Nimbys were everywhere in 2016 – from Boyle Heights to Venice, from the shorelines of San Pedro to the foothills of Sylmar. They didn't always win, but their ideology drove public discourse throughout the city.
So named for the phrase "Not in My Back Yard," Nimbys have long been a potent force in local politics. Traditional Nimbys fought things such as railway lines, rehabs and high-rise apartments and they were, for the most part, homeowners. As Mike Davis so viciously put it in his magnum opus, City of Quartz: "Los Angeles homeowners, like the Sicilians in Prizzi's Honor, love their children, but they love their property values more."
In 2016, Nimbyism spread to L.A.'s renting class.
Take Boyle Heights, where activists of various ages, races and social classes banded together to fight gentrification. (Gentrification — that process by which a neighborhood becomes more upscale and therefore less affordable — is a far greater threat to renters than to homeowners, whose property values go up when an area gentrifies.) Their primary target? Art galleries. They say galleries are being used by developers to drive up property values, acting as the shock troops of gentrification. The activists have demanded that every single art gallery vacate Boyle Heights, post-haste.
That's a pretty extreme case, to be sure. But the point is that Boyle Heights, like so much of the city, is changing at a rather rapid pace — or at least that's the perception. L.A. (like most cities) is getting ridiculously expensive, which forces more and more people out of their preferred neighborhoods, even out of the city itself. So renters now have a reason to react.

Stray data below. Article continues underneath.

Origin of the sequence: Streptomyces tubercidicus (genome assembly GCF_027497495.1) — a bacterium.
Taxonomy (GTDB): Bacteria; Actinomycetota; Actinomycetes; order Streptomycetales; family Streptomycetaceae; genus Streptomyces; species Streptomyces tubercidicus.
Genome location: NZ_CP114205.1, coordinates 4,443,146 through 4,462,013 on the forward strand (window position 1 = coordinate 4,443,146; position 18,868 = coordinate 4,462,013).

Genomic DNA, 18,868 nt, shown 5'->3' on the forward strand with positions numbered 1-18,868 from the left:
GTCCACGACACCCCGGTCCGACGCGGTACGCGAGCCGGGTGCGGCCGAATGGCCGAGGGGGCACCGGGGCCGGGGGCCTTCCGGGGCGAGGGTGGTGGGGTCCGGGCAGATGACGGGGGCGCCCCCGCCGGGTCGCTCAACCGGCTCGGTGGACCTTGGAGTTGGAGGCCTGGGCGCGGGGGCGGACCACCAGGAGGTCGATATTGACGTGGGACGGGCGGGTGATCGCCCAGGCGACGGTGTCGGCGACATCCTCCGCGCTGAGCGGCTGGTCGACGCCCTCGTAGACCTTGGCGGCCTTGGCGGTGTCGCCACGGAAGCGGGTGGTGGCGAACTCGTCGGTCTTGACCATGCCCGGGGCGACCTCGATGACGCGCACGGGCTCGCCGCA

Anti-gentrification sentiment has led to anger over new development, new stores and, in the case of Boyle Heights, art galleries. It's not clear that any of these things actually drive gentrification. In fact, data suggests it's the absence of development that constrains the housing supply, sending prices up and sending lower-income residents looking for a new neighborhood.
There's a quote that's often attributed to Dorothy Parker (though it's doubtful she said it): "Los Angeles is 72 suburbs in search of a city." But L.A. is starting to feel more and more like 72 suburbs that want nothing to do with one another.
In Silver Lake, the mere suggestion that the reservoir – which no longer serves an actual non-aesthetic function – be turned into something useful such as, say, a park, was met with apoplectic shrieks from nearby residents. Their objections were familiar: the traffic, the parking, the other people from other neighborhoods. The DWP quickly scrambled to find a solution. Now the agency says the lake will be refilled by 2018.
Just down the street, at the world-famous intersection known as Sunset Junction, residents are fighting what was once a proposal for a new mixed-use apartment building. Now it's supposed to be a hotel. Apartment, hotel, no matter. The resistance, led by the owners of Cafe Stella, which is across the street from the site in question, has threatened to file a lawsuit the first chance it gets.